Today is Friday, Sept. 25, the 268th day of 2009 with 97 to follow.
The moon is waxing. The morning stars are Mercury, Saturn, Mars and Venus. The evening stars are Neptune, Jupiter and Uranus.
Those born on this date are under the sign of Libra. They include novelist William Faulkner in 1897; sports columnist Walter "Red" Smith in 1905; Russian composer Dmitri Shostakovich in 1906; actor Aldo Ray in 1926; TV personality Barbara Walters in 1929 (age 80); actor Robert Walden in 1943 (age 66); actor/producer Michael Douglas in 1944 (age 65); actors Mark Hamill ("Star Wars") in 1951 (age 58), Christopher Reeve ("Superman") in 1952, Heather Locklear in 1961 (age 48), Tate Donovan in 1963 (age 46), Will Smith in 1968 (age 41) and Catherine Zeta-Jones in 1969 (age 40).
On this date in history:
In 1513, Spanish explorer Vasco Balboa crossed the Isthmus of Panama and became the first known European to see the Pacific Ocean.
In 1690, the first American newspaper, called "Publick Occurrences, Both Foreign and Domestic," appeared in Boston.
In 1789, the first U.S. Congress adopted 12 amendments to the Constitution. Ten were ratified and became known as "The Bill of Rights."
In 1882, the first major league baseball doubleheader was played between the Providence, R.I., and Worchester, Mass., teams.
In 1957, under escort from the U.S. Army's 101st Airborne Division, nine black students entered all-white Central High School in Little Rock, Ark.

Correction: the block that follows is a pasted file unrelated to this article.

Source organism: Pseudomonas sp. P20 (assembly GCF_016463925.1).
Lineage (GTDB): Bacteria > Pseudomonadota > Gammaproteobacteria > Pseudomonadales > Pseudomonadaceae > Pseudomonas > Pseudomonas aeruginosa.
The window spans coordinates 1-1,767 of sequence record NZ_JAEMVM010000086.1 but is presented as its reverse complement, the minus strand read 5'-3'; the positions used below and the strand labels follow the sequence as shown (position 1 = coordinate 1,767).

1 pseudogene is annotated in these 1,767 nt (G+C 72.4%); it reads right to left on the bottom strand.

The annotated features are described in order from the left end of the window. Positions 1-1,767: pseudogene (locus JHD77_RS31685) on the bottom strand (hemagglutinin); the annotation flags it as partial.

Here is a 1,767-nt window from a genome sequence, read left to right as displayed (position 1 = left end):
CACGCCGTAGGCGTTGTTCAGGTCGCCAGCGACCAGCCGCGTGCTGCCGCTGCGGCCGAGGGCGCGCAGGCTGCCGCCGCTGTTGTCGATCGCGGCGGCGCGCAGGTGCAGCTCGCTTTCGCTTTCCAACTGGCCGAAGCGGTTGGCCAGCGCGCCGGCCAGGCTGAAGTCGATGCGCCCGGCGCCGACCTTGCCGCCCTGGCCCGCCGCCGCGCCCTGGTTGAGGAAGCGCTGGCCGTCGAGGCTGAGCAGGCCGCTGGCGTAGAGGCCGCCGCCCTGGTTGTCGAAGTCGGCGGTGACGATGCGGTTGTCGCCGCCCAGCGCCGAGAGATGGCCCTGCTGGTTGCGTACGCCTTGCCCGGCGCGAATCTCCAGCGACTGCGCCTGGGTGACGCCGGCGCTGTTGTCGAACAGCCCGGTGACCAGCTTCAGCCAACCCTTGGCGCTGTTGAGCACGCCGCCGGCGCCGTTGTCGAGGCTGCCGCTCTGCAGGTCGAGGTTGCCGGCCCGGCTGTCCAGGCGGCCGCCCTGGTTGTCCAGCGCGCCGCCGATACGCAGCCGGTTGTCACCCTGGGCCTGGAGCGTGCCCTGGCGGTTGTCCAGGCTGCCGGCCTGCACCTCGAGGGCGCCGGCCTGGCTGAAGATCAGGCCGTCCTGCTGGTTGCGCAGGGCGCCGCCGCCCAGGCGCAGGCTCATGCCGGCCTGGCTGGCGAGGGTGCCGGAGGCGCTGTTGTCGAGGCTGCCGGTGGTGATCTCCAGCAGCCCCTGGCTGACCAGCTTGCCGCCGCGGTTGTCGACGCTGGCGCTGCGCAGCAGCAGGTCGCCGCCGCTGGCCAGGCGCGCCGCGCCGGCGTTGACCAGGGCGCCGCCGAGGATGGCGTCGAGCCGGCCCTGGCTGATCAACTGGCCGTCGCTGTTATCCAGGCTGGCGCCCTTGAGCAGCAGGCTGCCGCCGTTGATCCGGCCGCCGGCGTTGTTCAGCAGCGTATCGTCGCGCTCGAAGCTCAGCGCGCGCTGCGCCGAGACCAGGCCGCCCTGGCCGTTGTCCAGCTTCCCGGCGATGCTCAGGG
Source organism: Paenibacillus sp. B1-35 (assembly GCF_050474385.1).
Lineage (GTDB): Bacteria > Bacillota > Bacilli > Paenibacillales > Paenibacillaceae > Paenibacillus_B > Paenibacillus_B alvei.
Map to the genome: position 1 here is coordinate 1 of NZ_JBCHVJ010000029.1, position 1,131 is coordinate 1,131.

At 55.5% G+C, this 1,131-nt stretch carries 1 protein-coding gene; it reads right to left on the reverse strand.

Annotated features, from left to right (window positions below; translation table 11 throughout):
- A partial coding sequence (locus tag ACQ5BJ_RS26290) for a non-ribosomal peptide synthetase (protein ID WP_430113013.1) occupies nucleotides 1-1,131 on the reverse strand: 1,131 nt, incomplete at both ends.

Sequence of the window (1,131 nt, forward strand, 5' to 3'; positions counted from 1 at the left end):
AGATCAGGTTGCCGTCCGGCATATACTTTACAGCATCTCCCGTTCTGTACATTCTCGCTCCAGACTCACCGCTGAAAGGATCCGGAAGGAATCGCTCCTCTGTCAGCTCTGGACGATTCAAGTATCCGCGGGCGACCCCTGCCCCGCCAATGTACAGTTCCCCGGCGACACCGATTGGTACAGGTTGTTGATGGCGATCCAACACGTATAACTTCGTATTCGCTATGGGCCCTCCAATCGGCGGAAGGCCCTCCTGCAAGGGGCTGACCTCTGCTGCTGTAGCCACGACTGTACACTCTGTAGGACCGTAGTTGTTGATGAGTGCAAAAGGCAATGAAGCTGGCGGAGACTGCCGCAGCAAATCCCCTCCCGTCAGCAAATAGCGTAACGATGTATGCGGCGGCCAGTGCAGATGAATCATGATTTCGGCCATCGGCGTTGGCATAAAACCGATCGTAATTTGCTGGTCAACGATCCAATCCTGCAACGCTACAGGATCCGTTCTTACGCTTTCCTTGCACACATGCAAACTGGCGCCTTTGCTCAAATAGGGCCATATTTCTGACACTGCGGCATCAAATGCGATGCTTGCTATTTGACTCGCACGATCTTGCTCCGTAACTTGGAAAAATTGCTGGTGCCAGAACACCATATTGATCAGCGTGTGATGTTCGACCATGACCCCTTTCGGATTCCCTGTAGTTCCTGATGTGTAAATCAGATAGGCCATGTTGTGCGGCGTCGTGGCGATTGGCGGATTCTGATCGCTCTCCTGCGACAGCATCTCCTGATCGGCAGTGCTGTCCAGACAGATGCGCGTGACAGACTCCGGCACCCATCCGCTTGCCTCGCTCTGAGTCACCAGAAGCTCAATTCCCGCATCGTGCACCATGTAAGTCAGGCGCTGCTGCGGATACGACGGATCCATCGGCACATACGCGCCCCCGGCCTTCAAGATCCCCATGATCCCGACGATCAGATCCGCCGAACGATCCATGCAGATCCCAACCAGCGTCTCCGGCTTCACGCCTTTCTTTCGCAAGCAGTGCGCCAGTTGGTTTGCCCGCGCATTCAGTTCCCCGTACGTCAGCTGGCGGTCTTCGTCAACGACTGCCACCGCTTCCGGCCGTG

In 1981, Sandra Day O'Connor was sworn in as the first woman U.S. Supreme Court justice.
In 1984, Jordan announced it would restore relations with Egypt, something no Arab country had done since 17 Arab nations broke relations with Cairo over the Egyptian-Israeli peace treaty of 1979.
In 1991, President Alfredo Christiani of El Salvador and five commanders of the guerrilla forces reached an agreement that was seen as prelude to a cease-fire.
In 1992, a judge in Orlando, Fla., granted a 12-year-old boy's precedent-setting petition to "divorce" his mother.
Also in 1992, NASA launched a $511 million probe to Mars in the first U.S. mission to the planet in 17 years. Eleven months later, the probe would fail.
In 1996, Israeli police opened fire on Palestinians rioting over the new tunnel entrance beneath the Temple Mount. The fighting ended four days later with about 70 people killed and hundreds injured.
In 2000, Yugoslav voters rejected incumbent Yugoslav President Slobodan Milosevic in his bid for re-election but he refused to accept the results.
In 2003, the U.S. House of Representatives gave the Federal Trade Commission explicit authority to create a national "do not call" directory to protect against telemarketers and other unwanted telephone calls.
In 2004, the U.N. high commissioner for human rights said more than 1 million people relocated by the Darfur conflict in Sudan were living in a "climate of fear."
In 2005, the U.S. Army Corps of Engineers said Hurricane Rita pushed more water over crippled New Orleans-area levees that had unleashed devastating flooding to much of the city in the wake of Hurricane Katrina a month earlier but didn't create additional structural damage.
In 2006, Pope Benedict XVI met with Muslim leaders at his summer home outside Rome and called for "inter-religious" dialogue. The pope had been criticized by angry Muslims over a speech he gave in Germany.
In 2007, Iranian President Mahmoud Ahmadinejad assured the United Nations in a New York address that Iran wouldn't allow "arrogant powers" to force it to give up its nuclear program. Earlier, he was denied permission to lay a wreath at the World Trade Center memorial.
In 2008, federal regulators seized Washington Mutual in what officials said was the biggest bank failure in U.S. history. Most of the "WaMu" assets were quickly sold to JP Morgan Chase for $1.9 billion.
A thought for the day: Spanish painter and sculptor Pablo Picasso said, "Art is a lie that makes us realize the truth."